As a SAS consultant I have been an avid user of SAS Enterprise Guide for as long as I can remember. It has been not just my go-to tool, but that of many of the SAS customers I have worked with over the years.
It is easy to use, the interface intuitive, a Swiss Army knife when it comes to data analysis. Whether you’re looking to access SAS data or import good old Excel locally, join data together or perform data analysis, a few clicks and ta-dah, you’re there! Alternatively, if you insist on coding or like me, use a bit of both, the ta-dah point still holds.
SAS Enterprise Guide, or EG as it is commonly known as, is a mature SAS product with many years of R&D, an established user base, a reliable and trusted product. So why move to SAS Studio? Why should I leave the comfort of what works?SAS ENTERPRISE GUIDE vs. SAS STUDIO | A COMPARISON
For the last nine months I have been working with one of the UK’s largest supermarket answering that exact question as they make that journey from SAS Enterprise Guide to SAS Studio. EG is used widely across several supermarket operations, including:
- supply chain (to look at wastage and stock availability)
- marketing analytics (to look at customer behaviour and build successful campaigns)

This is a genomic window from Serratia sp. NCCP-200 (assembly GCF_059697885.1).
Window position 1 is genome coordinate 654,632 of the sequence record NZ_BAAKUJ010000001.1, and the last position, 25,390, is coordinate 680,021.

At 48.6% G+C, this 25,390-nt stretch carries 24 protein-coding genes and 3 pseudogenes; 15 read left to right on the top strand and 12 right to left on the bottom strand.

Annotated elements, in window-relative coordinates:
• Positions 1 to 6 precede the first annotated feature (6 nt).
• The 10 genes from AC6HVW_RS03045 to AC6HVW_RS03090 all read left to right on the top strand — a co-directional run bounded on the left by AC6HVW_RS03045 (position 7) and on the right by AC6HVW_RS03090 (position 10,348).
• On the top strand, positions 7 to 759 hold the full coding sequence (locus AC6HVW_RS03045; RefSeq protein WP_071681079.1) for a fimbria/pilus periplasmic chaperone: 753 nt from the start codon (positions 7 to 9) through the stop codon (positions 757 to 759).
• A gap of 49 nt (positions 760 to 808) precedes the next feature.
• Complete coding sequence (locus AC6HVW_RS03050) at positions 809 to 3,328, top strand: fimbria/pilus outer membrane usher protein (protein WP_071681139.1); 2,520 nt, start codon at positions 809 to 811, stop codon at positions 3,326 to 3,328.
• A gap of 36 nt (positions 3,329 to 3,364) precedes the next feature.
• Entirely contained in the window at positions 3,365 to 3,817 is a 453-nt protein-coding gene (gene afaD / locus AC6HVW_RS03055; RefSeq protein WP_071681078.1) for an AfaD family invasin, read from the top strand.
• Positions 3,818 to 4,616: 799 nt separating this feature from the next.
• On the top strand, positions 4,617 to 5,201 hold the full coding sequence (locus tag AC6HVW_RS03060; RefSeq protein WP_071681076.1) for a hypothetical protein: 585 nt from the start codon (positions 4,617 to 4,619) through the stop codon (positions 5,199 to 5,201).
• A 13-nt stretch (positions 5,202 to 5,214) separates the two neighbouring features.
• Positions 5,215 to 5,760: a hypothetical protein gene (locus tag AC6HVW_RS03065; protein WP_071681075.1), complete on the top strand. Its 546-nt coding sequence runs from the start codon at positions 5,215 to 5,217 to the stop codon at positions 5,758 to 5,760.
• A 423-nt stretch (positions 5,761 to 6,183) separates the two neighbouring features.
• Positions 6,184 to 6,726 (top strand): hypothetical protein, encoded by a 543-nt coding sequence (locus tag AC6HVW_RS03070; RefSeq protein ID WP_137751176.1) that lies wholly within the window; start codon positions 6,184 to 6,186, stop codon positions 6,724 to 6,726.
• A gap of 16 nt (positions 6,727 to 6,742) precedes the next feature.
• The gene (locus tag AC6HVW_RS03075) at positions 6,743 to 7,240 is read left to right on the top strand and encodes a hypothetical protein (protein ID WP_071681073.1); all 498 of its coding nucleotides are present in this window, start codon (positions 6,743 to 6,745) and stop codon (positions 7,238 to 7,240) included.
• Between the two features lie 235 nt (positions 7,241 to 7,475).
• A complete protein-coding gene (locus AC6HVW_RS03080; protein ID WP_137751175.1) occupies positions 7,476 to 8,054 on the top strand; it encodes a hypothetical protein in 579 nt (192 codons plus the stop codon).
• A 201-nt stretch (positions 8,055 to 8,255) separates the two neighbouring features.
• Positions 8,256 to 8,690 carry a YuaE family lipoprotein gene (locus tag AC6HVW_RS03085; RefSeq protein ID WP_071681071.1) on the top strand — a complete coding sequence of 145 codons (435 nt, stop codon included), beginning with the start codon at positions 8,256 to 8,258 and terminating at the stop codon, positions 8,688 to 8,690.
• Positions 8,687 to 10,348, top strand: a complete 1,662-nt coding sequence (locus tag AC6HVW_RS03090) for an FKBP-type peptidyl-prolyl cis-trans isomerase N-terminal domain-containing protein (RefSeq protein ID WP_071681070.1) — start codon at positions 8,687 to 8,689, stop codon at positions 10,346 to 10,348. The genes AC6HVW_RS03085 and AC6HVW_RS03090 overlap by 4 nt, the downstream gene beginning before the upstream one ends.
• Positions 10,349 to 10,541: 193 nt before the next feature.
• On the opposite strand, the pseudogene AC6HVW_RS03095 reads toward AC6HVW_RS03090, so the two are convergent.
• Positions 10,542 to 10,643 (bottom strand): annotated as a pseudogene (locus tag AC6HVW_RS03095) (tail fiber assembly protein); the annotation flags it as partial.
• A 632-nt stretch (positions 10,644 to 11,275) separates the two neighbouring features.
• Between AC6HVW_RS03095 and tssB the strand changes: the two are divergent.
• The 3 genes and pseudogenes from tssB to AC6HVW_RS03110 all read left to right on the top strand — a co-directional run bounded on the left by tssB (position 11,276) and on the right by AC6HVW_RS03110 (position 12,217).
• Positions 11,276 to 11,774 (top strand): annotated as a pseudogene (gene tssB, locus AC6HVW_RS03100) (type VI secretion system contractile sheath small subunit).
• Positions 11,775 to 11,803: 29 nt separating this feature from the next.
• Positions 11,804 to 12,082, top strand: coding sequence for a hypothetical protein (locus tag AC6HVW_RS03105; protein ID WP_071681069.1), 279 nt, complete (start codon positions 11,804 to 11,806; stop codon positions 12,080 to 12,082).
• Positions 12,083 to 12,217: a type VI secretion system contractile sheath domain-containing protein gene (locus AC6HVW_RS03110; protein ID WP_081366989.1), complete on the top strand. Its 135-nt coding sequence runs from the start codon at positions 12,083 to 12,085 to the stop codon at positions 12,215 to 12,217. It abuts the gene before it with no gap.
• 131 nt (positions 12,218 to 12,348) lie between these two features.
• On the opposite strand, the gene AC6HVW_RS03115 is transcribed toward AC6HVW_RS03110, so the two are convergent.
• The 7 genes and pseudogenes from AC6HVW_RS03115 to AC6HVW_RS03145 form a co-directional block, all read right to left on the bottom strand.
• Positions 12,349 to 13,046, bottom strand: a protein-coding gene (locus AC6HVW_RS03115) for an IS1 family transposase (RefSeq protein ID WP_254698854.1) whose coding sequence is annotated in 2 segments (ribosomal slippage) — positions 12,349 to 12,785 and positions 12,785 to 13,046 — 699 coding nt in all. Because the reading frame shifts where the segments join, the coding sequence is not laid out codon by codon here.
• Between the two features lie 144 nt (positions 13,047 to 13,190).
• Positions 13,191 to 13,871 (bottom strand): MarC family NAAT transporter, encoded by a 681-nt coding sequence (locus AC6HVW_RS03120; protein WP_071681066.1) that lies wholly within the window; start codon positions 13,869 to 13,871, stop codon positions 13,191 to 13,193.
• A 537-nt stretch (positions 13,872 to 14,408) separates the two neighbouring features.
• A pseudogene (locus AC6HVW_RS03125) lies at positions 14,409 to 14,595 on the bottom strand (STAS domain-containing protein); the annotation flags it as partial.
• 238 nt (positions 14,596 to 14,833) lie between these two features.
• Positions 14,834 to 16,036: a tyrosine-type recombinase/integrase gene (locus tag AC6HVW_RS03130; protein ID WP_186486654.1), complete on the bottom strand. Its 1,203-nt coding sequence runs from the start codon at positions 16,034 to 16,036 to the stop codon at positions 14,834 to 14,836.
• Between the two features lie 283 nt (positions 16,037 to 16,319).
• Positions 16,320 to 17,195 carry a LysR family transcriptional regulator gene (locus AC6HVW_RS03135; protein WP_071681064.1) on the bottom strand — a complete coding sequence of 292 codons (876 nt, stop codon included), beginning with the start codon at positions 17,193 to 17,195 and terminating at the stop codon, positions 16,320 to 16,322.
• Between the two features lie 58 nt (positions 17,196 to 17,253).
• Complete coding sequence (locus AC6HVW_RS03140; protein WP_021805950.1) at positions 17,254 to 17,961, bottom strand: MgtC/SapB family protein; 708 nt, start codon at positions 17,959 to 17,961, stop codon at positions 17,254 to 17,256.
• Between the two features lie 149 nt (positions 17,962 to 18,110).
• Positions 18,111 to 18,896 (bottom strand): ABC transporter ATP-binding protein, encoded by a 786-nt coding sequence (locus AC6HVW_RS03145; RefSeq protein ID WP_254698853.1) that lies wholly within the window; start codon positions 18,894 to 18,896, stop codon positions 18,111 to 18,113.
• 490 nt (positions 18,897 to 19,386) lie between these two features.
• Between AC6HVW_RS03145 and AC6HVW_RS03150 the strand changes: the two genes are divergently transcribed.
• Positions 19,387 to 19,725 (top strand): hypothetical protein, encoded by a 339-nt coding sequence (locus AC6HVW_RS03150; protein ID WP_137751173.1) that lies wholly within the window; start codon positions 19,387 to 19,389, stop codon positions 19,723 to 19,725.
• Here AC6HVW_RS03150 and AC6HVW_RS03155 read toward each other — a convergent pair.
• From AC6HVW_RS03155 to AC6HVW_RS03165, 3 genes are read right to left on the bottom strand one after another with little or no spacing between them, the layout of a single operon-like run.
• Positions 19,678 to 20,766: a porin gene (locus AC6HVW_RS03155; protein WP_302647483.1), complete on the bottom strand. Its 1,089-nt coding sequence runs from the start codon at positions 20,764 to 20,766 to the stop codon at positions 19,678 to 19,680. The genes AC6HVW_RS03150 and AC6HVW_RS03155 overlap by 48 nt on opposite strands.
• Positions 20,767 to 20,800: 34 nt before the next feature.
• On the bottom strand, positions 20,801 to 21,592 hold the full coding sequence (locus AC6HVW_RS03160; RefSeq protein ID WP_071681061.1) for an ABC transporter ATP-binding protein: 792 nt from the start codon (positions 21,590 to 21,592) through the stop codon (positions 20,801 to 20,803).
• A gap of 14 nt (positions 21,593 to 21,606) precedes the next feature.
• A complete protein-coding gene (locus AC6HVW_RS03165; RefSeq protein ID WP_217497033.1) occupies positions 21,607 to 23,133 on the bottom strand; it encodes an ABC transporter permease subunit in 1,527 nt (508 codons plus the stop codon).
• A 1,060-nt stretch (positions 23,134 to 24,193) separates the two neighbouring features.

- fraud detection (to detect misuse of vouchers).
What is SAS Studio?
Firstly, let's answer the "what is SAS Studio" question. It is the browser-based interface for SAS programmers to run code or use predefined tasks to automatically generate SAS code. Since there is nothing to install on your desktop, you can access it from almost any machine: Windows or Mac. And SAS Studio is brought to you by the same SAS R&D developers who maintain SAS Enterprise Guide.
1. Still does the regular stuff
It allows you to access your data, libraries and existing programs and import a range of data sources including Excel and CSV. You can code or use the tasks to perform analysis. You can build queries to join data, create simple and complex expressions, filter and sort data.
But it does much more than that... So what cool things can you do with SAS Studio?
2. Use the processing power of SAS Viya
SAS Studio (v5.2 onwards) works on SAS Viya. Previously SAS 9 had the compute server aka the workspace server as the processing engine. SAS Viya has CAS, the next generation SAS run time environment which makes use of both memory and disk. It is distributed, fault tolerant, elastic and can work on problems larger than the available RAM. It is all centrally managed, secure, auditable and governed.
3. Cool new functionality
SAS Studio comes with many enhancements and cool new functionality:
- Custom tasks. You can easily build your own custom tasks (software developer skills not required) so others without SAS coding skills can utilise them. You can find a guide to getting started here.
- Scheduling. The days of scheduling and needing to leave your PC on are gone! You can now set up a program or code from a task to schedule and it will run as needed.
- Code version control with Git. SAS Studio includes comprehensive integration with Git, a system for tracking changes and managing version control among multiple users. Learn more in this Ask the Expert session.